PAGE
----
I typically use whisky oak but also use apple quite regularly and the colour of the end product pretty much matches that of your link.

Welcome to the forum, let us know how it turns out  :)
Title: Re: Cold smoked bacon - Smoke times?
Post by: Ginslee on August 13, 2019, 05:17:00 AM
I did use a Equilibrium dry cure(Salt 2.2%,Sugar 1%,Cure#1 0.32%) so I should be ok with the saltiness but thanks for the tip, depending on the salt content I will soak in cold water if needed.

Good to know that you can get that nice color with the Bradley :)

I'll post the finished product. Wish me luck on my first Bradley smoke!
Title: Re: Cold smoked bacon - Smoke times?
Post by: manxman on August 13, 2019, 06:15:05 AM
Sure it will turn out just fine, good luck.  :)

Hopefully it is the first of many successful BS smokes.
Title: Re: Cold smoked bacon - Smoke times?
Post by: Ginslee on August 13, 2019, 07:05:27 AM
Just a side question, is it best to hang or put the belly on a rack to smoke? Or is there not much of a difference?

Title: Re: Cold smoked bacon - Smoke times?
Post by: cathouse willy on August 13, 2019, 08:14:55 AM
Just a side question, is it best to hang or put the belly on a rack to smoke? Or is there not much of a difference?


I've done it both ways and the only difference I've noticed is the belly stretches on the hooks and gets quite thin in places.
Title: Re: Cold smoked bacon - Smoke times?
Post by: manxman on August 13, 2019, 12:23:19 PM
I’ve only ever used racks for bacon and it has always turned out fine.
Title: Re: Cold smoked bacon - Smoke times?
Post by: Habanero Smoker on August 13, 2019, 01:37:41 PM
I've gotten that color with just using maple, but adding cherry will improve the color. Be careful that you don't air dry it too long. The surface should be tacky not dry.

Those threads that suggested 12 - 16 hours, was that during a single smoke, or where they making double smoked or triple smoked bacon?
Title: Re: Cold smoked bacon - Smoke times?
Post by: Ginslee on August 14, 2019, 04:05:49 AM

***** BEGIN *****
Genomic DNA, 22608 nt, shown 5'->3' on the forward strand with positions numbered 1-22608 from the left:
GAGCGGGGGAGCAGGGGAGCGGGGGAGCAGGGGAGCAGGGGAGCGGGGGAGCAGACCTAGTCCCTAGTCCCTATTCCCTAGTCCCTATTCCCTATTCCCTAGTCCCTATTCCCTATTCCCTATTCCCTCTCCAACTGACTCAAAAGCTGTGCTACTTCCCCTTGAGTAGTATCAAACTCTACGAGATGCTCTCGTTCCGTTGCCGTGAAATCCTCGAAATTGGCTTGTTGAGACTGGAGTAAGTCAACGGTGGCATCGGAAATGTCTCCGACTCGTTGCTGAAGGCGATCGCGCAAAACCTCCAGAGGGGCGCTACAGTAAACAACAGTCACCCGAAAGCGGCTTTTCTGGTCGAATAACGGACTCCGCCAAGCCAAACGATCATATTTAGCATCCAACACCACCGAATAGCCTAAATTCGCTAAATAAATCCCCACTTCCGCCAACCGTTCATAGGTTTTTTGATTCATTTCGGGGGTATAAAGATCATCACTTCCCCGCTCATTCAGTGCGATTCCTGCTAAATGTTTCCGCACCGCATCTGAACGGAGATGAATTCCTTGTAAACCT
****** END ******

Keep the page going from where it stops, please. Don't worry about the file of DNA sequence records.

So it would be best to check every 12/24 hours or so to see if the surface is tacky enough? I've been reading so many threads I can't find it now. But some were double smoked and others used the A-MAZE-N AMNPS which I believe gives off a lighter smoke compared to the Bradley?

My plan now is to smoke 4-6 hours and using 70% Apple & 30% Cherry.


 
Title: Re: Cold smoked bacon - Smoke times?
Post by: manxman on August 14, 2019, 06:26:20 AM
I tend to find air drying for no more than 24 hours is sufficient.

Just ordered 10lb pork loin and 10lb pork belly from some locally bred Tamworth pigs, a traditional old English / Irish variety with the option on a complete half pig at Christmas if the bacon turns out well.  :)
Title: Re: Cold smoked bacon - Smoke times?
Post by: Habanero Smoker on August 14, 2019, 01:22:46 PM
I agree with Manxman. I find approximately 12 - 24 hours uncovered in my refrigerator works well. If the pellicle hasn't form to my liking by the time I want to start smoking it, I leave in on the counter uncovered for a few more hours. Having a fan to move air over the surface will also speed up the formation of the pellicle.

I make a triple smoked bacon using only the Bradley bisquettes - three separate sessions of applying three hours of smoke; nine hours total. The Bradley you can control the smoke much better. I do have an A-MAZE-N Pellet tube, but I only use that when I cooking on my propane grill, or pellet grill.
Title: Re: Cold smoked bacon - Smoke times?
Post by: Ginslee on August 15, 2019, 01:12:11 AM
Thanks Habanero, I'll keep an eye out for that pellicle once it's done curing.

What do you mean with you can control the smoke much better? In what way as the bisquettes burn at a set time right or do you mean control the smoke by doing separate sessions at a fixed time?
Title: Re: Cold smoked bacon - Smoke times?
Post by: Habanero Smoker on August 15, 2019, 02:45:04 AM